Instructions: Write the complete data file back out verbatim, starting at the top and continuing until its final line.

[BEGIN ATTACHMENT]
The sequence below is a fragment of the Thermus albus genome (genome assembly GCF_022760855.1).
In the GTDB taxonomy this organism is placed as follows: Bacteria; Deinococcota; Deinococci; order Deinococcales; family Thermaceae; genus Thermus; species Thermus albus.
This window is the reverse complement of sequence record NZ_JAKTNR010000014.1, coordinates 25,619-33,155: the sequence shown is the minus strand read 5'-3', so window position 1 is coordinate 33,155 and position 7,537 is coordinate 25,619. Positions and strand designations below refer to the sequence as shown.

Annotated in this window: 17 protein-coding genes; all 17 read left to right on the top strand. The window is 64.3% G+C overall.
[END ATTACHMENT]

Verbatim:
The sequence below is a fragment of the Thermus albus genome (genome assembly GCF_022760855.1).
In the GTDB taxonomy this organism is placed as follows: Bacteria; Deinococcota; Deinococci; order Deinococcales; family Thermaceae; genus Thermus; species Thermus albus.
This window is the reverse complement of sequence record NZ_JAKTNR010000014.1, coordinates 25,619-33,155: the sequence shown is the minus strand read 5'-3', so window position 1 is coordinate 33,155 and position 7,537 is coordinate 25,619. Positions and strand designations below refer to the sequence as shown.

Annotated in this window: 17 protein-coding genes; all 17 read left to right on the top strand. The window is 64.3% G+C overall.